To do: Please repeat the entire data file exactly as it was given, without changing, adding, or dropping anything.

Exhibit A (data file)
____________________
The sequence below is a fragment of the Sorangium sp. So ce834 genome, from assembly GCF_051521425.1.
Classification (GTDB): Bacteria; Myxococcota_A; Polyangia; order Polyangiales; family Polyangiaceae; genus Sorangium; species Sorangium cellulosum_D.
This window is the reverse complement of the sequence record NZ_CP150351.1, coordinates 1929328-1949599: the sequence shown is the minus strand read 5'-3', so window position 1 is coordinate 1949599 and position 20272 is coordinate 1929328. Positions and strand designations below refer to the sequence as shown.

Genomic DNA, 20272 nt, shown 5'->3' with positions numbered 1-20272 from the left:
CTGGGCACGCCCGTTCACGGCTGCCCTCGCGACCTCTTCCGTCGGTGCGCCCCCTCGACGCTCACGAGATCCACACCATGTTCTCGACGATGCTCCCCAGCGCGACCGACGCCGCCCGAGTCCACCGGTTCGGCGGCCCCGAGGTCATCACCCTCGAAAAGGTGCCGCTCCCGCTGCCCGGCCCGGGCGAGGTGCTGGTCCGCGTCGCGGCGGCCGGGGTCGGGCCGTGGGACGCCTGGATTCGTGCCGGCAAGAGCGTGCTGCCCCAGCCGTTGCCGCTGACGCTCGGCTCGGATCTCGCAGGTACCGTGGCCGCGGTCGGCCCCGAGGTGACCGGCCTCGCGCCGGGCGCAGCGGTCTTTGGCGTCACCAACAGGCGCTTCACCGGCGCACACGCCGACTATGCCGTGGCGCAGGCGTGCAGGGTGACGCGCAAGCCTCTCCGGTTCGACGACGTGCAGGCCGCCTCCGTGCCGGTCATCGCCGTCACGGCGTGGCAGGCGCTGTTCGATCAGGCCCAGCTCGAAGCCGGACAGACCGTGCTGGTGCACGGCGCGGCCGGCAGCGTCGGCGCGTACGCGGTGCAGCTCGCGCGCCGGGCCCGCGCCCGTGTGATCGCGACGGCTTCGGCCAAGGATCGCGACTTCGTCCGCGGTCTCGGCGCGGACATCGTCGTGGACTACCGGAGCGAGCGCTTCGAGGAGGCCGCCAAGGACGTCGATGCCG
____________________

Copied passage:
The sequence below is a fragment of the Sorangium sp. So ce834 genome, from assembly GCF_051521425.1.
Classification (GTDB): Bacteria; Myxococcota_A; Polyangia; order Polyangiales; family Polyangiaceae; genus Sorangium; species Sorangium cellulosum_D.
This window is the reverse complement of the sequence record NZ_CP150351.1, coordinates 1929328-1949599: the sequence shown is the minus strand read 5'-3', so window position 1 is coordinate 1949599 and position 20272 is coordinate 1929328. Positions and strand designations below refer to the sequence as shown.

Genomic DNA, 20272 nt, shown 5'->3' with positions numbered 1-20272 from the left:
CTGGGCACGCCCGTTCACGGCTGCCCTCGCGACCTCTTCCGTCGGTGCGCCCCCTCGACGCTCACGAGATCCACACCATGTTCTCGACGATGCTCCCCAGCGCGACCGACGCCGCCCGAGTCCACCGGTTCGGCGGCCCCGAGGTCATCACCCTCGAAAAGGTGCCGCTCCCGCTGCCCGGCCCGGGCGAGGTGCTGGTCCGCGTCGCGGCGGCCGGGGTCGGGCCGTGGGACGCCTGGATTCGTGCCGGCAAGAGCGTGCTGCCCCAGCCGTTGCCGCTGACGCTCGGCTCGGATCTCGCAGGTACCGTGGCCGCGGTCGGCCCCGAGGTGACCGGCCTCGCGCCGGGCGCAGCGGTCTTTGGCGTCACCAACAGGCGCTTCACCGGCGCACACGCCGACTATGCCGTGGCGCAGGCGTGCAGGGTGACGCGCAAGCCTCTCCGGTTCGACGACGTGCAGGCCGCCTCCGTGCCGGTCATCGCCGTCACGGCGTGGCAGGCGCTGTTCGATCAGGCCCAGCTCGAAGCCGGACAGACCGTGCTGGTGCACGGCGCGGCCGGCAGCGTCGGCGCGTACGCGGTGCAGCTCGCGCGCCGGGCCCGCGCCCGTGTGATCGCGACGGCTTCGGCCAAGGATCGCGACTTCGTCCGCGGTCTCGGCGCGGACATCGTCGTGGACTACCGGAGCGAGCGCTTCGAGGAGGCCGCCAAGGACGTCGATGCCG